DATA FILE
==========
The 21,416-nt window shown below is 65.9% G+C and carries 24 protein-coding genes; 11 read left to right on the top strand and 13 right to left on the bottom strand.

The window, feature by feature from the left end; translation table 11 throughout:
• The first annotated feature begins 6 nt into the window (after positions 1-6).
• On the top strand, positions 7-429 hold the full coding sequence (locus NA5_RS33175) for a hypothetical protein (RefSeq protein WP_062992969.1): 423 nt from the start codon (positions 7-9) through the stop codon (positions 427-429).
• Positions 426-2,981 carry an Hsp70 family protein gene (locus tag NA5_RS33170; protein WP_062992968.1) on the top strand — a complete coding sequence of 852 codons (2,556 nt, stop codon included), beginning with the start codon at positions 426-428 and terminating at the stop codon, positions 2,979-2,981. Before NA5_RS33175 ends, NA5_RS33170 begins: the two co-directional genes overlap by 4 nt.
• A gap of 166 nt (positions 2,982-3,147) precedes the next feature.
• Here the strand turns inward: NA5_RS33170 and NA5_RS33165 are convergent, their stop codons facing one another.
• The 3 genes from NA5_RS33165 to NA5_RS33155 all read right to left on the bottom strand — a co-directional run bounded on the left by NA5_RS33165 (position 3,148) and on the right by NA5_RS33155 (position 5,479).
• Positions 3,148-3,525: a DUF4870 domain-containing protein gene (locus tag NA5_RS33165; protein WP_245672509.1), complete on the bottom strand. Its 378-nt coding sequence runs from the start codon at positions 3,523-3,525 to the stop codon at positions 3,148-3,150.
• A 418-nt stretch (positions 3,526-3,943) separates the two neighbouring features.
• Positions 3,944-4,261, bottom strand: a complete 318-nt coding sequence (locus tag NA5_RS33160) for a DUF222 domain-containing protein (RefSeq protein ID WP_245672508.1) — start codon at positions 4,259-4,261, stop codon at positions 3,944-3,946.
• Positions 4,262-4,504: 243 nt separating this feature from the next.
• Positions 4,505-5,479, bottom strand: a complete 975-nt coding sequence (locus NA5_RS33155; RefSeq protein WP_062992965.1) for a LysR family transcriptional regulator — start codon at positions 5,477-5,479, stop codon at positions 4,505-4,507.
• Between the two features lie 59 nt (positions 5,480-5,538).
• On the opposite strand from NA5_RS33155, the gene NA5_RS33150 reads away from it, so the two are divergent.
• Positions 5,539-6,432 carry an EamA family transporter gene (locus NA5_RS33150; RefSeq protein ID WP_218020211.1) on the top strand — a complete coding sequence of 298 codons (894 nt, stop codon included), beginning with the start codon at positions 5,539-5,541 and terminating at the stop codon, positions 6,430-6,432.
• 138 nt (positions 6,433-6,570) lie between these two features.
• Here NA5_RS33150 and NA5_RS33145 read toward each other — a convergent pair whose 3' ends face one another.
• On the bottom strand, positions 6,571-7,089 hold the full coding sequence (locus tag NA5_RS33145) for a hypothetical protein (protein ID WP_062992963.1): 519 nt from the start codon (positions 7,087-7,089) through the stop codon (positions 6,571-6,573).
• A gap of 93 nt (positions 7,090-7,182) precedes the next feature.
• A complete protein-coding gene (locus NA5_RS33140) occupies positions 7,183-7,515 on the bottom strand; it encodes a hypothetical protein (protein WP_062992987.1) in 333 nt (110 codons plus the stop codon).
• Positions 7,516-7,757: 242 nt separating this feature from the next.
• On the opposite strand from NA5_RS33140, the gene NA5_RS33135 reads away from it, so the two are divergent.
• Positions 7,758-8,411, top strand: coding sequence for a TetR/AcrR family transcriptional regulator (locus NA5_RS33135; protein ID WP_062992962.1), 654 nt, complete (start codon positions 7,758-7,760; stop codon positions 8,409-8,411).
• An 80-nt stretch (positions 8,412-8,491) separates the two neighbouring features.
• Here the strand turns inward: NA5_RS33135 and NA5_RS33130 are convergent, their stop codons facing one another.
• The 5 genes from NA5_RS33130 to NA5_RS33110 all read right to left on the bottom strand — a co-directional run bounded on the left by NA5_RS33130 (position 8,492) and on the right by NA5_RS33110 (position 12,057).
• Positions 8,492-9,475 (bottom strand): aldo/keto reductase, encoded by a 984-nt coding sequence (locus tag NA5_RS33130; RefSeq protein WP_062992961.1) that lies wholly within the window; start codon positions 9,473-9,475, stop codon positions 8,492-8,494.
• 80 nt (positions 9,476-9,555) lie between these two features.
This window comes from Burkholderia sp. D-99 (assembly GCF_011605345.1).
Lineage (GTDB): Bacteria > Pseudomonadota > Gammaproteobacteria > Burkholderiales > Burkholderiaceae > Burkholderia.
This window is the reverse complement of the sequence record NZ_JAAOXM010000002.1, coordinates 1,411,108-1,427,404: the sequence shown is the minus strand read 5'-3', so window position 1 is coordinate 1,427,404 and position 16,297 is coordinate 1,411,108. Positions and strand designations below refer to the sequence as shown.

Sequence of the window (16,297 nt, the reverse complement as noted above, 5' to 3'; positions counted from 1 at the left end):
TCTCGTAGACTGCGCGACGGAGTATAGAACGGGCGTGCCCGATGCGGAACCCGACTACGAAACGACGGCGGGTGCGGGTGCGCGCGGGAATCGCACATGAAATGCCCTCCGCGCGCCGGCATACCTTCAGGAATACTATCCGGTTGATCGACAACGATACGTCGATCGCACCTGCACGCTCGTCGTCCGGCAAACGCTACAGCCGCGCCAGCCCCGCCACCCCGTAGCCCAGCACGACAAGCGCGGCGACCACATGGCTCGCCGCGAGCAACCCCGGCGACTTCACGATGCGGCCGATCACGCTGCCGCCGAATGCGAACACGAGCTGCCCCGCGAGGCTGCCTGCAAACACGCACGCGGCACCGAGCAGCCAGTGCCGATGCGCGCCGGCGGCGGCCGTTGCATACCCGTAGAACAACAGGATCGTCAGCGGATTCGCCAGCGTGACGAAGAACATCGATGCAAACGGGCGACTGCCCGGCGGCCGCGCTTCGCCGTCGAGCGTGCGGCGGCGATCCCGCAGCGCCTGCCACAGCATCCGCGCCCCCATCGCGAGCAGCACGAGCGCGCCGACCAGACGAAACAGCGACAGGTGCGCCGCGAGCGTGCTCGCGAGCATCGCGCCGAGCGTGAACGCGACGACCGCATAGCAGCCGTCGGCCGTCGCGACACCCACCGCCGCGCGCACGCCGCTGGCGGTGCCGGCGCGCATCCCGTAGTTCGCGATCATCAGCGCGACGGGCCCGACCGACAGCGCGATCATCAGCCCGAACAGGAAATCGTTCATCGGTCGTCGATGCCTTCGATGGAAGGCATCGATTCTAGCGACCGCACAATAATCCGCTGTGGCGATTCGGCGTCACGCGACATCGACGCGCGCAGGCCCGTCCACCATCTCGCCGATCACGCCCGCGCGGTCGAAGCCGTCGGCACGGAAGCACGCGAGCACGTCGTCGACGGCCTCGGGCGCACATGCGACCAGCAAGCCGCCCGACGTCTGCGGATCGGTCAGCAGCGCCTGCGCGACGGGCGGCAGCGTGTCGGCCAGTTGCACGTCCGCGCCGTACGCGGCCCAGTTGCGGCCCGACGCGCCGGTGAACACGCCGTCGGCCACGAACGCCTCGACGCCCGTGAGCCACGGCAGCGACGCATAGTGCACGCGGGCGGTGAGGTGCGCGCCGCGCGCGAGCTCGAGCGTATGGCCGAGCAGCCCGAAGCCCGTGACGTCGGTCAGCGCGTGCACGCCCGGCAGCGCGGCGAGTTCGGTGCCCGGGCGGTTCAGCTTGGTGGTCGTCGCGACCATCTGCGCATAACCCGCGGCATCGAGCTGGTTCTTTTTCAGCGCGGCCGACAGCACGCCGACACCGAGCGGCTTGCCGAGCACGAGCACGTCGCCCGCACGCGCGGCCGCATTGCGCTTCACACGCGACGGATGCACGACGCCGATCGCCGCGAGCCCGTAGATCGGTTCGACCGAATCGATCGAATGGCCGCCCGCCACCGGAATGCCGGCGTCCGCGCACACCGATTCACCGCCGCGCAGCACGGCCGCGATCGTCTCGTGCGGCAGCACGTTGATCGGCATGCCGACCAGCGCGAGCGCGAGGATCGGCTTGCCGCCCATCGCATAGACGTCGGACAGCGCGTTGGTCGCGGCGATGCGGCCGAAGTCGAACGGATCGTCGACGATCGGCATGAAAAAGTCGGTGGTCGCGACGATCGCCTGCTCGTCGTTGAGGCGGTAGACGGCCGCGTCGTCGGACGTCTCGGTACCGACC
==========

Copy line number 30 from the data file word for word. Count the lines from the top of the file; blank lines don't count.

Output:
This window comes from Burkholderia sp. D-99 (assembly GCF_011605345.1).